The Latest: Accused driver’s employer: Shocked, saddened
WILLISTON, Vt. (AP) The Latest on the wrong-way crash that killed five high school students in Vermont (all times local):
A Vermont prosecutor is raising questions about the motive of a hospitalized man accused of crashing into several vehicles while headed the wrong way on an interstate highway, killing five teenagers and injuring several other people.
When asked at a Monday press briefing if the suspect in the weekend crashes was attempting a suicide, Chittenden County prosecutor T.J. Donovan said he “would not classify what occurred on Interstate 89 as an accident.” He did not elaborate.
Donovan says 36-year-old Steven Bourgoin had sought treatment at a hospital emergency room Saturday but would not say why.
Bourgoin was injured in one of the crashes and is in critical condition. He has not been charged. It was not immediately known if he is being represented by an attorney.
Authorities say an unconscious man hospitalized in critical condition is their prime suspect in a fatal crash that killed five high school students in Vermont.
Prosecutors have not charged 36-year-old Steven Bourgoin in connection with their deaths.
But they did apply Monday for an arrest warrant on charges connected with another series of crashes after the fatal one. Bourgoin hasn’t been served yet because of his medical condition.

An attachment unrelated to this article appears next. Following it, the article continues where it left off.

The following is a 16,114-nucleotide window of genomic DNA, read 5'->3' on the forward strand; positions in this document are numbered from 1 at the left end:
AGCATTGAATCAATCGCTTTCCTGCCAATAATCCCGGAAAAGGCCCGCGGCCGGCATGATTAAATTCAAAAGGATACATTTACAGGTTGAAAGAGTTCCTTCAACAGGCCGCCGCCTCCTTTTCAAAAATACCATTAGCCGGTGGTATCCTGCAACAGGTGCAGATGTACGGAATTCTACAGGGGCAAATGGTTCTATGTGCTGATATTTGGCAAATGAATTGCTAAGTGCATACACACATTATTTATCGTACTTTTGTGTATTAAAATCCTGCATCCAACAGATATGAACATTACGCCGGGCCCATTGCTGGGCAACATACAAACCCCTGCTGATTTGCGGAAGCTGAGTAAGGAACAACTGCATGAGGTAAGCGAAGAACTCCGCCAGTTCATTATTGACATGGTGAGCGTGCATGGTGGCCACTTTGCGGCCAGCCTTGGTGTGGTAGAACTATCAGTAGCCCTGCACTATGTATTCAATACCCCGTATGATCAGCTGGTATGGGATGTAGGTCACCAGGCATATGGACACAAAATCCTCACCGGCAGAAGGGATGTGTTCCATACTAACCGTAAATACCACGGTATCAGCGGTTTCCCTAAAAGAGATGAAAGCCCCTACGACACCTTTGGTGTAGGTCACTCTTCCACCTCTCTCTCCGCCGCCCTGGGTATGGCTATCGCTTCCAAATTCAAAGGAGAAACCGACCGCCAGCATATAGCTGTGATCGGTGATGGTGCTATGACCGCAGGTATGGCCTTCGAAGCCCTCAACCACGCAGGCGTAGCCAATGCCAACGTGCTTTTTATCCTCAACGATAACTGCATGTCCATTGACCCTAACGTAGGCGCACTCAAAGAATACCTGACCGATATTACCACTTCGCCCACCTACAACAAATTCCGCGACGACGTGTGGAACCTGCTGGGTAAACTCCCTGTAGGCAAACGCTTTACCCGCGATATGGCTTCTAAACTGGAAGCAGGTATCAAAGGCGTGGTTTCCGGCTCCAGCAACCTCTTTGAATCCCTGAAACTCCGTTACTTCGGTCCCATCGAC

Police say Bourgoin was driving the wrong way on Interstate 89 in Williston on Saturday when he crashed into the students’ car, which caught fire.
Police say Bourgoin then stole a police cruiser and crashed into seven more cars. Bourgoin was thrown from the vehicle, which went up in flames.
It wasn’t immediately known if Bourgoin has a lawyer.
The boys and girls soccer teams from the Vermont high school that lost four of the five students killed in a weekend car crash are holding informal practices.
Joe Yalicki is boys assistant soccer coach at Harwood Union High School. He says a varsity game that had been scheduled for Monday was canceled, but the team wanted to get together.
He says he expects laughing and crying and perhaps a little of both.
Yalicki knew all five victims from the crash late Saturday night on Interstate 89 in Williston that killed four Harwood students and a girl who now attends school in New Hampshire.
He says they’re going to be remembered for their friendships with the people around them.
A candle-light vigil is scheduled for the school later Monday.
The man accused of driving the wrong way on a Vermont interstate, crashing into a car and killing five high school students is facing a domestic assault charge.
According to a police affidavit, in May, 36-year-old Steven Bourgoin hit his girlfriend in the head, and threatened to throw her down the stairs. Police say when she tried to leave with their 2-year-old child, Bourgoin got into the vehicle, drove them around and threatened to kill them.
The woman told police that a similar incident happened two years ago in Massachusetts, where the couple previously lived.
A public defender representing Bourgoin did not immediately return a phone call seeking comment.